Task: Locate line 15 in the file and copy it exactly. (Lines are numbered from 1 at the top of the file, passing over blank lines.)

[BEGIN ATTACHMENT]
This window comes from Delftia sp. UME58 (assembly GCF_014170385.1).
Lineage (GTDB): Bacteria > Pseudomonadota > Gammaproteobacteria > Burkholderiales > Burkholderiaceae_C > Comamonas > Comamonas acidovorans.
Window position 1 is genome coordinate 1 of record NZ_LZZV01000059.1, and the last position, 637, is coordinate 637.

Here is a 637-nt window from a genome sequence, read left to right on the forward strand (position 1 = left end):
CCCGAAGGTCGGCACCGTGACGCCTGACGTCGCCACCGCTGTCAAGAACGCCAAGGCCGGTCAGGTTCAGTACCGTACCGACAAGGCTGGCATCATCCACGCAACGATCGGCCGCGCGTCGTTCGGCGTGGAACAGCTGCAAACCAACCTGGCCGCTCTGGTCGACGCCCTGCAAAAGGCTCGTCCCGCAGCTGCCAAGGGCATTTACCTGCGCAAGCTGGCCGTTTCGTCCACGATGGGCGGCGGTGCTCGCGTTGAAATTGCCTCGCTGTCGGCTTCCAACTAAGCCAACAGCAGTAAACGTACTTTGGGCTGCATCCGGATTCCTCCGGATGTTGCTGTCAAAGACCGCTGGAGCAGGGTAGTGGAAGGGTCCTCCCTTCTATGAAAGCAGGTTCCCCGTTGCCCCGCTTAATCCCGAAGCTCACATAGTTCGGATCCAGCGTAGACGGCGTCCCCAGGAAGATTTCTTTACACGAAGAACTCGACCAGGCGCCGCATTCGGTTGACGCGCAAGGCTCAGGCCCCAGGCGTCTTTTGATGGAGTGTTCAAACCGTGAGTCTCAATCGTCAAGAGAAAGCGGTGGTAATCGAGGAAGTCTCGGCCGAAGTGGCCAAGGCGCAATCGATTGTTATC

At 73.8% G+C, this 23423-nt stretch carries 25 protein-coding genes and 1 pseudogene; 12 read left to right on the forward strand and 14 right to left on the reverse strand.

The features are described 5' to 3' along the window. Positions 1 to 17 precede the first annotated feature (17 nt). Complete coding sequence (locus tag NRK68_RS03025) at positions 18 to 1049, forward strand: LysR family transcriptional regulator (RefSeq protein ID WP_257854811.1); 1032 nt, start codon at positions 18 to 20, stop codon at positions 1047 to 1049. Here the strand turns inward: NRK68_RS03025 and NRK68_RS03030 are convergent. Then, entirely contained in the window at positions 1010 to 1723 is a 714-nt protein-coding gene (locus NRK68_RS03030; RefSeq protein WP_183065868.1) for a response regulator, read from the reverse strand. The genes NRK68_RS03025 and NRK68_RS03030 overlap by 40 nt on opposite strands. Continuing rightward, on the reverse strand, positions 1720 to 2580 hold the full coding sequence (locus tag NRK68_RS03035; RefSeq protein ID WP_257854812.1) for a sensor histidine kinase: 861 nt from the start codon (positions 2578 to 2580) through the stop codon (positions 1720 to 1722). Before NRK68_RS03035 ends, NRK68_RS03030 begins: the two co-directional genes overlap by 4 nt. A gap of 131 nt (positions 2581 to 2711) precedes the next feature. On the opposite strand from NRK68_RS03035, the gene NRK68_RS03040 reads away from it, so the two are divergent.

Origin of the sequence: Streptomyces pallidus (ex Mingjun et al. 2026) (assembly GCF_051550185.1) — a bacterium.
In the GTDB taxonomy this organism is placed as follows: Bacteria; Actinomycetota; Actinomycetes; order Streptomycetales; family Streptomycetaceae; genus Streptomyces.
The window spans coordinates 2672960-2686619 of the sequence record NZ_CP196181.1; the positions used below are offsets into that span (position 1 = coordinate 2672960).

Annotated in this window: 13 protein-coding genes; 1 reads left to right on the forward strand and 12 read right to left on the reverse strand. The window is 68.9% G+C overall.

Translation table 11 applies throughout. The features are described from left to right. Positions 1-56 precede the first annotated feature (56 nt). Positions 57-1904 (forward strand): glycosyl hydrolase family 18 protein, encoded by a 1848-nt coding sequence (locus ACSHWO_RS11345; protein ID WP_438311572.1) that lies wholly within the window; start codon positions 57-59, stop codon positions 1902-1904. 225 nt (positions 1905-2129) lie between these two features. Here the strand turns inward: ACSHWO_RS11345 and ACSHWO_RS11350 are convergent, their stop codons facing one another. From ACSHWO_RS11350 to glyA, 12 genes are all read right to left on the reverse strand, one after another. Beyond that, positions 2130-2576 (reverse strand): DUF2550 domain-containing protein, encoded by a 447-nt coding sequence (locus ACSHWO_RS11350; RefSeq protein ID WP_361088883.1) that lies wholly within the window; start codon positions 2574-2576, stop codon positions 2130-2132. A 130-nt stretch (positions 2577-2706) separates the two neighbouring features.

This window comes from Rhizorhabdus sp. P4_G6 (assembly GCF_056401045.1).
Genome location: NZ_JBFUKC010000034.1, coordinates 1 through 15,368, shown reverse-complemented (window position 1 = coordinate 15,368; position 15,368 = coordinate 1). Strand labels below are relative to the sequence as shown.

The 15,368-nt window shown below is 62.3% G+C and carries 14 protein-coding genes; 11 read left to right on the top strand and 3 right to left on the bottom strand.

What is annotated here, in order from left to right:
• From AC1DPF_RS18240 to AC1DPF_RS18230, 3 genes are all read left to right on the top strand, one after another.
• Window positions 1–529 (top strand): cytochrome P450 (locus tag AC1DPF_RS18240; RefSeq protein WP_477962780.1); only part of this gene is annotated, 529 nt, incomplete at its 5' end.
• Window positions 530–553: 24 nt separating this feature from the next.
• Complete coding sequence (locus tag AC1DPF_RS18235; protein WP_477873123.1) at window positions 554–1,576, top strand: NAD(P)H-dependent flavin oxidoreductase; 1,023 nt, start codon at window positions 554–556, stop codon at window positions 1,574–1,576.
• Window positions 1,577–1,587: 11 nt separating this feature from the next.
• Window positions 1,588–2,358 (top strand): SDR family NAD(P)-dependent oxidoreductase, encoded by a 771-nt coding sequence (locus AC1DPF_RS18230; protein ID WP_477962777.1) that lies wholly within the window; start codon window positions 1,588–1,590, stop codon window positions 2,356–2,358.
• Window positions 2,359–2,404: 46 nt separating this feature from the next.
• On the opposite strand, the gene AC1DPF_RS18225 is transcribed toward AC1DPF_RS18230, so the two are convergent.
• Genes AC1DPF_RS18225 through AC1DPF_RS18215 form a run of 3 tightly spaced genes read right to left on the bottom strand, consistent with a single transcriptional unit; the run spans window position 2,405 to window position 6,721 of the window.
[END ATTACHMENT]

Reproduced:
The 15,368-nt window shown below is 62.3% G+C and carries 14 protein-coding genes; 11 read left to right on the top strand and 3 right to left on the bottom strand.